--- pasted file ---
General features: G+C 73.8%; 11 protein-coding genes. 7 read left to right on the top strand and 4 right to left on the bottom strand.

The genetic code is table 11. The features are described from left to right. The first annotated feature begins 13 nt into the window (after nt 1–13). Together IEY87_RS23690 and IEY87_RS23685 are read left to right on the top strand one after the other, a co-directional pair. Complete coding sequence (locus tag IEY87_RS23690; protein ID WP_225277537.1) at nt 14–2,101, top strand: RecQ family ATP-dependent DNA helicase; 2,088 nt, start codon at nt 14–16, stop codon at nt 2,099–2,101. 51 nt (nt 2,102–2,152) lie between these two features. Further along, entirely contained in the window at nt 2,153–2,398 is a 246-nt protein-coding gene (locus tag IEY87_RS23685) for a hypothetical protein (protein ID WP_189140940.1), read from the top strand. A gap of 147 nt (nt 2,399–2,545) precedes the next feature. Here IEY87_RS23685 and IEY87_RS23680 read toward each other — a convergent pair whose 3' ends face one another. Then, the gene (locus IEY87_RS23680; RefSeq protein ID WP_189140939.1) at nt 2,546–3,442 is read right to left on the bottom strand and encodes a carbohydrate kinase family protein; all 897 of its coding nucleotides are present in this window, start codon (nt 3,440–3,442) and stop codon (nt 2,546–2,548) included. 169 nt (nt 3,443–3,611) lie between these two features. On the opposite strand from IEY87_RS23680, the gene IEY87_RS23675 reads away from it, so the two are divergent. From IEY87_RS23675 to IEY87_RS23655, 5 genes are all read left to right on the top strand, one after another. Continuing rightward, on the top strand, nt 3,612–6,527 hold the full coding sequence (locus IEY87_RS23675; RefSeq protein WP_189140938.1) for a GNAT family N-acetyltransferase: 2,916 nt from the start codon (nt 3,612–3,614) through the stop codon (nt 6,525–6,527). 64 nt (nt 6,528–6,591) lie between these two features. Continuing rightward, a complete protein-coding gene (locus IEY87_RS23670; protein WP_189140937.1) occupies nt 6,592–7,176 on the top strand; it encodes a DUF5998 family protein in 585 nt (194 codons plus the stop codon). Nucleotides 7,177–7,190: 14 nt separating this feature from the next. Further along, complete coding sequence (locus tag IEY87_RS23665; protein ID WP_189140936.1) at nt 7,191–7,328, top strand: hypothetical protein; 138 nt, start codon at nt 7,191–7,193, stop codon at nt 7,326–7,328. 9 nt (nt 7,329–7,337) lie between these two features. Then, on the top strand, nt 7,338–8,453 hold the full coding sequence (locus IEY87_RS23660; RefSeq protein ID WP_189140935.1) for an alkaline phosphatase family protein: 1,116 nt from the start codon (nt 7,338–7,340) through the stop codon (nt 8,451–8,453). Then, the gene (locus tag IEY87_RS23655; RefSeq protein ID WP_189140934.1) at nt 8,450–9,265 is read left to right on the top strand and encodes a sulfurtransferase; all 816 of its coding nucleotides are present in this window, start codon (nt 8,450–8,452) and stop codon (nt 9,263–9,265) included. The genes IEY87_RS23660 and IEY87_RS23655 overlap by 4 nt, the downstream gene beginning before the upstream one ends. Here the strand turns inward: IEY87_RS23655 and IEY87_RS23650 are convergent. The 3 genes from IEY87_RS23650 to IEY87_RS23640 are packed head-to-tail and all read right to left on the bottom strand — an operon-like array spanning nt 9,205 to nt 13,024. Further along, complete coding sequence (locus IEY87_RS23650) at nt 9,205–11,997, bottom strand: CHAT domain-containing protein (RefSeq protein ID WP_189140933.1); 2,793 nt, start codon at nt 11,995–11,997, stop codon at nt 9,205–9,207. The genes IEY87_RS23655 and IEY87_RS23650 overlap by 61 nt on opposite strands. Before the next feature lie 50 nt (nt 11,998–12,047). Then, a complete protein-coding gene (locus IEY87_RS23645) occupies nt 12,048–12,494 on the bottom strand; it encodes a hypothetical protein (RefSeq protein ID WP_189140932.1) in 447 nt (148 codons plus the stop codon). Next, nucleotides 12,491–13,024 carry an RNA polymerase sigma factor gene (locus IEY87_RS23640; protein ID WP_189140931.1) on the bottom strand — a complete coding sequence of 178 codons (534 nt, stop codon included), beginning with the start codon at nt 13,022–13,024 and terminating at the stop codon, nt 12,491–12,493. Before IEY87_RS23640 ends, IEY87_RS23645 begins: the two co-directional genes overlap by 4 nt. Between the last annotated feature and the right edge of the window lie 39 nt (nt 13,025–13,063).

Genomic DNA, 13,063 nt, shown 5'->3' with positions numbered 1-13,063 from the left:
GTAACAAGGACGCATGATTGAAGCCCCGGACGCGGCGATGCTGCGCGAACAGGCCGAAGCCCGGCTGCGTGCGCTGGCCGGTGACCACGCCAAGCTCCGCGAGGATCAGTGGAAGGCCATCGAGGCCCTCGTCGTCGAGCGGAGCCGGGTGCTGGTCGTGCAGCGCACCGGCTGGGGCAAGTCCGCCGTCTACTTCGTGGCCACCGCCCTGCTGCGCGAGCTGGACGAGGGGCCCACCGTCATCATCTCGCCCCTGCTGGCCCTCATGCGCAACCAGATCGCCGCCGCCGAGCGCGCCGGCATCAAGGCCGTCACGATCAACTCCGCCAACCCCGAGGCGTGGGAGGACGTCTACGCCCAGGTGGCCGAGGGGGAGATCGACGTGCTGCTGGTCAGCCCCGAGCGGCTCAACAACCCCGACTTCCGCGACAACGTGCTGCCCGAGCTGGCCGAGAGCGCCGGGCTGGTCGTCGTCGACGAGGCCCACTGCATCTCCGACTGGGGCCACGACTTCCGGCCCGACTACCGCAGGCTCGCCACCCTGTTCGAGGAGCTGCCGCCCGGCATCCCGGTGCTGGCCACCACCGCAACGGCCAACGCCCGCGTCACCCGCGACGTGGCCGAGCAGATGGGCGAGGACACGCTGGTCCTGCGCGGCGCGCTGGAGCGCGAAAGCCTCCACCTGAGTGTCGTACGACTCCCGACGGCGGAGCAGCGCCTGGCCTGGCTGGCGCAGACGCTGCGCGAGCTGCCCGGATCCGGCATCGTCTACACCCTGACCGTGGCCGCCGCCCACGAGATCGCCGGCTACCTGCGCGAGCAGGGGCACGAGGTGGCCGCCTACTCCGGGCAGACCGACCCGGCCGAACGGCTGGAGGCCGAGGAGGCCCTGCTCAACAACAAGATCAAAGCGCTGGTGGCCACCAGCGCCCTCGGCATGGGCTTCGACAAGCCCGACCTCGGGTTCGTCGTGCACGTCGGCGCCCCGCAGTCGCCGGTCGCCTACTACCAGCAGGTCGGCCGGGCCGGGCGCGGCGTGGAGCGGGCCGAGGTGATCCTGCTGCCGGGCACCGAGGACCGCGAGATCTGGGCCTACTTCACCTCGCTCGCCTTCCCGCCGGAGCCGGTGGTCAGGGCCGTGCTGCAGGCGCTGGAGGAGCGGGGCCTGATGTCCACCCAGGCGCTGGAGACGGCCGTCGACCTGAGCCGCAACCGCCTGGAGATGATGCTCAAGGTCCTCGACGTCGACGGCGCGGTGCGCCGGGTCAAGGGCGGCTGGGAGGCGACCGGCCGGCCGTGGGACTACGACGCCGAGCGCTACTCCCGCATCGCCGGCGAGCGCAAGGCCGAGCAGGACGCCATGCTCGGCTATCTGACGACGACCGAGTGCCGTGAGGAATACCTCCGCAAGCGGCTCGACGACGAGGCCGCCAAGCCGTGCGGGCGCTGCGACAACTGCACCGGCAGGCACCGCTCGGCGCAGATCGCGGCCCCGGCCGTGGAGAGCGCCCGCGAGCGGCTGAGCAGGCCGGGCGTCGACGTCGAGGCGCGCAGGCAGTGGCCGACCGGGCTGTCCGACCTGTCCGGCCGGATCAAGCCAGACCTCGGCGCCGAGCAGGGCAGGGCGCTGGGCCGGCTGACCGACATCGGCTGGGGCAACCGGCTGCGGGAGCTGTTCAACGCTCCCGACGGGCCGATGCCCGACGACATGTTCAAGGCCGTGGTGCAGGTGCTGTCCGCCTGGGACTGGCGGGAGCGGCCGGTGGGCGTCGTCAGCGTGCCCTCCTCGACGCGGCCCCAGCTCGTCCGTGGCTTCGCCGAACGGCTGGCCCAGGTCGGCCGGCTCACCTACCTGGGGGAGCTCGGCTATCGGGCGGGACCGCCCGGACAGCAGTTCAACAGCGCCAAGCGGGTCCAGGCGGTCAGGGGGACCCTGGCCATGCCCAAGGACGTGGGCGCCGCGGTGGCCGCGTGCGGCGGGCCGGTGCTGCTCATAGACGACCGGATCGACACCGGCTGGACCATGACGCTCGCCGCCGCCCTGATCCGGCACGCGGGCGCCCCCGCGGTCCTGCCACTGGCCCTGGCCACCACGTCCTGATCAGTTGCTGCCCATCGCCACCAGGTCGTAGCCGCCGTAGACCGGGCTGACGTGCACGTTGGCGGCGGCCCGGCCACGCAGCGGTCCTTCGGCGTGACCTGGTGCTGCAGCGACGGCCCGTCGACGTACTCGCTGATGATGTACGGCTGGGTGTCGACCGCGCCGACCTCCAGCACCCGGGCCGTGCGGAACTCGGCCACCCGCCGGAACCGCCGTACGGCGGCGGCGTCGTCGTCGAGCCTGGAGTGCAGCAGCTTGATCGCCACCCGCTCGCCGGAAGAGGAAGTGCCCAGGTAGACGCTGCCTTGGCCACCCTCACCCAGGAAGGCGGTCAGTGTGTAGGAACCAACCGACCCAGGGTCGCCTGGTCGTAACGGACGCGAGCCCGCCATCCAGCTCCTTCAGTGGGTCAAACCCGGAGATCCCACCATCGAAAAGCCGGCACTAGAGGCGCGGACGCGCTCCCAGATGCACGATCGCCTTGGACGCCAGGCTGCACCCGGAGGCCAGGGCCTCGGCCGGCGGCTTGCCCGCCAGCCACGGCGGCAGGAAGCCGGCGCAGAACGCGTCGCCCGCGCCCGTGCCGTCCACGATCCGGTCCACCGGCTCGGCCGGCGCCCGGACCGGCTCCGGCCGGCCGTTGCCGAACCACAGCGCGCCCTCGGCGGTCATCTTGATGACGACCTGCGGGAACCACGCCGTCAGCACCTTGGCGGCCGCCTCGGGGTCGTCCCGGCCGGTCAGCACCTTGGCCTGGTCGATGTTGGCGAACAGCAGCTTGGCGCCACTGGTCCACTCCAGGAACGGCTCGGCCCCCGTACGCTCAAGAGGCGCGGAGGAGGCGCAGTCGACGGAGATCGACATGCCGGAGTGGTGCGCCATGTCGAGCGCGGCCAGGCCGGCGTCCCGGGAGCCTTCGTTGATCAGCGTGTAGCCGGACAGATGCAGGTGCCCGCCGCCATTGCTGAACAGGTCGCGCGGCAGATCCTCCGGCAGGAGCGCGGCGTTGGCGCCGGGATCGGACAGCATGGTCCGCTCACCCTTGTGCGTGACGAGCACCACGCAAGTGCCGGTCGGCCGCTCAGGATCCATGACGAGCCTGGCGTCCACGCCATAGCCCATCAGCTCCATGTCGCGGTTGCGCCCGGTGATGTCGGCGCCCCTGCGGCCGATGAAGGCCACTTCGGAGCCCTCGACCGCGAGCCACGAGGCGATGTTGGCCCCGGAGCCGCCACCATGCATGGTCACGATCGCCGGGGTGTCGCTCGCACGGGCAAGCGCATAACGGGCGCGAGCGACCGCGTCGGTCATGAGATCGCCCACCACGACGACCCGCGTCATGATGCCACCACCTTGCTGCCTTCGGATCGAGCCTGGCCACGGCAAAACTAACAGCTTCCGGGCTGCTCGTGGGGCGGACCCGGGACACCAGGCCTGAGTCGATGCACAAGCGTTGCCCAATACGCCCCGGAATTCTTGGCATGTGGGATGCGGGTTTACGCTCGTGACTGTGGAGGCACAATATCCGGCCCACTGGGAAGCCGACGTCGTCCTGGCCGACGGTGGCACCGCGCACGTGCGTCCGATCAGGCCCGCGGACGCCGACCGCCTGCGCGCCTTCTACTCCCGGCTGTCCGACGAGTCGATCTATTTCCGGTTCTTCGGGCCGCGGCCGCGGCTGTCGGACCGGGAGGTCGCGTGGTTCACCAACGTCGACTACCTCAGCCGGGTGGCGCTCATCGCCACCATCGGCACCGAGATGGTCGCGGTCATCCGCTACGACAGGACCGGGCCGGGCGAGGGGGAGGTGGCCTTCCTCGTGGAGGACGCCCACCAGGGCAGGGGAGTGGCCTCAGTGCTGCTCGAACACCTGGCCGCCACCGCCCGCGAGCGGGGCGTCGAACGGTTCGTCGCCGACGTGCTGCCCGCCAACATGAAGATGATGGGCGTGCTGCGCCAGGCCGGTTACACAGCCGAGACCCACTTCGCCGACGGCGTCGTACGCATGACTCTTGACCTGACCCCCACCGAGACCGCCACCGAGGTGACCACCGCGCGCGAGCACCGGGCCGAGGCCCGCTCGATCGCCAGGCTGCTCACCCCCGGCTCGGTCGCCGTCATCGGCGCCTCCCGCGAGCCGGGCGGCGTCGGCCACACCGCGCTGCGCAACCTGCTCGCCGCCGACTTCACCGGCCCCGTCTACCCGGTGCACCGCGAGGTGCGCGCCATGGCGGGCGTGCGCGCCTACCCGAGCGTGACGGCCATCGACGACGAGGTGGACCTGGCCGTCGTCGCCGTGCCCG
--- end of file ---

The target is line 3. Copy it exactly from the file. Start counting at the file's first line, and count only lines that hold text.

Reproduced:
Genomic DNA, 13,063 nt, shown 5'->3' with positions numbered 1-13,063 from the left: